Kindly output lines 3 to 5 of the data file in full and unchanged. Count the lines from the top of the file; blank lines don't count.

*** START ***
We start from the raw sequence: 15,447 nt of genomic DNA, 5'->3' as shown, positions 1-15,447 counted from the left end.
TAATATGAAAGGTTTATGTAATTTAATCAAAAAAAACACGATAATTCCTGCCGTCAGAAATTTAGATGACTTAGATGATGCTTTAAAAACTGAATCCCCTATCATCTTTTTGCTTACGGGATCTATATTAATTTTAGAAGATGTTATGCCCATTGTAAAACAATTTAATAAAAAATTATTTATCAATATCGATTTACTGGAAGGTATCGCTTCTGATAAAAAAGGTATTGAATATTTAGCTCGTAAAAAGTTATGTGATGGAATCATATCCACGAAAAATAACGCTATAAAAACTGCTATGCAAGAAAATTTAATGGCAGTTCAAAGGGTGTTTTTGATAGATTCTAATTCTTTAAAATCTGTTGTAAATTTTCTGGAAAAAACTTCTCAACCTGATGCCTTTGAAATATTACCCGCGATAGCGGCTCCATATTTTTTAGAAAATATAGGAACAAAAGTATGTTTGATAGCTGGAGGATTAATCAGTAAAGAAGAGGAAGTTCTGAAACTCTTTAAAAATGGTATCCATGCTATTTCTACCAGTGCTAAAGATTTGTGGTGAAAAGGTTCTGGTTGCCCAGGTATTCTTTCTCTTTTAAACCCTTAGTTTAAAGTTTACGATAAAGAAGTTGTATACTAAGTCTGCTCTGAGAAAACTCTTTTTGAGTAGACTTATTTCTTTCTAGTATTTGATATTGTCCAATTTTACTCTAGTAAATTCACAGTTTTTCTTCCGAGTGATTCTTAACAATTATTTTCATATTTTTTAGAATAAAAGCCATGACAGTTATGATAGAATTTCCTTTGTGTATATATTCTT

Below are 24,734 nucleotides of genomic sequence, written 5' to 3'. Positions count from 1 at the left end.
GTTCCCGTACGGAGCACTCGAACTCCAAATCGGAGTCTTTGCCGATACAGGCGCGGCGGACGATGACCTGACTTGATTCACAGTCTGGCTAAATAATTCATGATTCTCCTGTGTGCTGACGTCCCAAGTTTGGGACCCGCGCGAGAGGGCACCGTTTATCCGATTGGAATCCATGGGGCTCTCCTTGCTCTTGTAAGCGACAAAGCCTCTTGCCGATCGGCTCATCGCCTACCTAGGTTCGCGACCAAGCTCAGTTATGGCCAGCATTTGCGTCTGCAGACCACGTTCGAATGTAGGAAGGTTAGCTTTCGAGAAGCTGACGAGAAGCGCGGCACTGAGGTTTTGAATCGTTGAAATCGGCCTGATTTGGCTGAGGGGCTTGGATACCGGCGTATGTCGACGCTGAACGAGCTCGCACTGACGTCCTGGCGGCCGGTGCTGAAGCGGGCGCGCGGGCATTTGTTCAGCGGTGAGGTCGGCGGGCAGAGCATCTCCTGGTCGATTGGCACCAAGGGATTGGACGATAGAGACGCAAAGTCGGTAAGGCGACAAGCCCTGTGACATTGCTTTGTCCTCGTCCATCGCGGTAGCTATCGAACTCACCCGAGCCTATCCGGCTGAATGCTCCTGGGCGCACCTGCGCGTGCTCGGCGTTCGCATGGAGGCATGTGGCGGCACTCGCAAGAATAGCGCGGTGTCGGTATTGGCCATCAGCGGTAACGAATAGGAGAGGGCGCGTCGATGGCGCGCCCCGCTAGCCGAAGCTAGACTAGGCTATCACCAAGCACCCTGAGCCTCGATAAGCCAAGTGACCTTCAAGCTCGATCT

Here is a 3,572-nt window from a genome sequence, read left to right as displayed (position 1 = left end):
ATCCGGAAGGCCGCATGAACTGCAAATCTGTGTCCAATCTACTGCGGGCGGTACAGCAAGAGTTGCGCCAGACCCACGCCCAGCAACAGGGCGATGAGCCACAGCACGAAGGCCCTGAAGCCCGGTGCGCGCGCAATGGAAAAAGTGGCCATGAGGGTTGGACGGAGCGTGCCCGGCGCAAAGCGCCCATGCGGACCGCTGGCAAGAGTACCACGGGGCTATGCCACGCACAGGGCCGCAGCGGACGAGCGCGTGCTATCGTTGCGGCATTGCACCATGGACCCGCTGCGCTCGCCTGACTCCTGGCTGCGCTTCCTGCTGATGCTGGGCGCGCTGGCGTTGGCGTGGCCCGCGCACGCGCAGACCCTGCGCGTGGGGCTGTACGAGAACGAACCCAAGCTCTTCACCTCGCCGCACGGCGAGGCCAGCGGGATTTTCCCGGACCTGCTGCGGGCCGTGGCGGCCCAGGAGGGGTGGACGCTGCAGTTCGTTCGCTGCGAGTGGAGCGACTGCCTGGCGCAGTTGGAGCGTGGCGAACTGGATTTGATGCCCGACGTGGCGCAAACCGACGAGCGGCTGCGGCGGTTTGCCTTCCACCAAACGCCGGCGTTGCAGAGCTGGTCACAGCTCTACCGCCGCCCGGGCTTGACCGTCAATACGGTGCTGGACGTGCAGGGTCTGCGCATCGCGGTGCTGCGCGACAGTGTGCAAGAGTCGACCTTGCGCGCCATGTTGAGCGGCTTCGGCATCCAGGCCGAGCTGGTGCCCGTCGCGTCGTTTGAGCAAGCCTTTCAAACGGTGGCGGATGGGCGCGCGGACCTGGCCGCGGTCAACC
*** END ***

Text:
Below are 24,734 nucleotides of genomic sequence, written 5' to 3'. Positions count from 1 at the left end.
GTTCCCGTACGGAGCACTCGAACTCCAAATCGGAGTCTTTGCCGATACAGGCGCGGCGGACGATGACCTGACTTGATTCACAGTCTGGCTAAATAATTCATGATTCTCCTGTGTGCTGACGTCCCAAGTTTGGGACCCGCGCGAGAGGGCACCGTTTATCCGATTGGAATCCATGGGGCTCTCCTTGCTCTTGTAAGCGACAAAGCCTCTTGCCGATCGGCTCATCGCCTACCTAGGTTCGCGACCAAGCTCAGTTATGGCCAGCATTTGCGTCTGCAGACCACGTTCGAATGTAGGAAGGTTAGCTTTCGAGAAGCTGACGAGAAGCGCGGCACTGAGGTTTTGAATCGTTGAAATCGGCCTGATTTGGCTGAGGGGCTTGGATACCGGCGTATGTCGACGCTGAACGAGCTCGCACTGACGTCCTGGCGGCCGGTGCTGAAGCGGGCGCGCGGGCATTTGTTCAGCGGTGAGGTCGGCGGGCAGAGCATCTCCTGGTCGATTGGCACCAAGGGATTGGACGATAGAGACGCAAAGTCGGTAAGGCGACAAGCCCTGTGACATTGCTTTGTCCTCGTCCATCGCGGTAGCTATCGAACTCACCCGAGCCTATCCGGCTGAATGCTCCTGGGCGCACCTGCGCGTGCTCGGCGTTCGCATGGAGGCATGTGGCGGCACTCGCAAGAATAGCGCGGTGTCGGTATTGGCCATCAGCGGTAACGAATAGGAGAGGGCGCGTCGATGGCGCGCCCCGCTAGCCGAAGCTAGACTAGGCTATCACCAAGCACCCTGAGCCTCGATAAGCCAAGTGACCTTCAAGCTCGATCT

Here is a 3,572-nt window from a genome sequence, read left to right as displayed (position 1 = left end):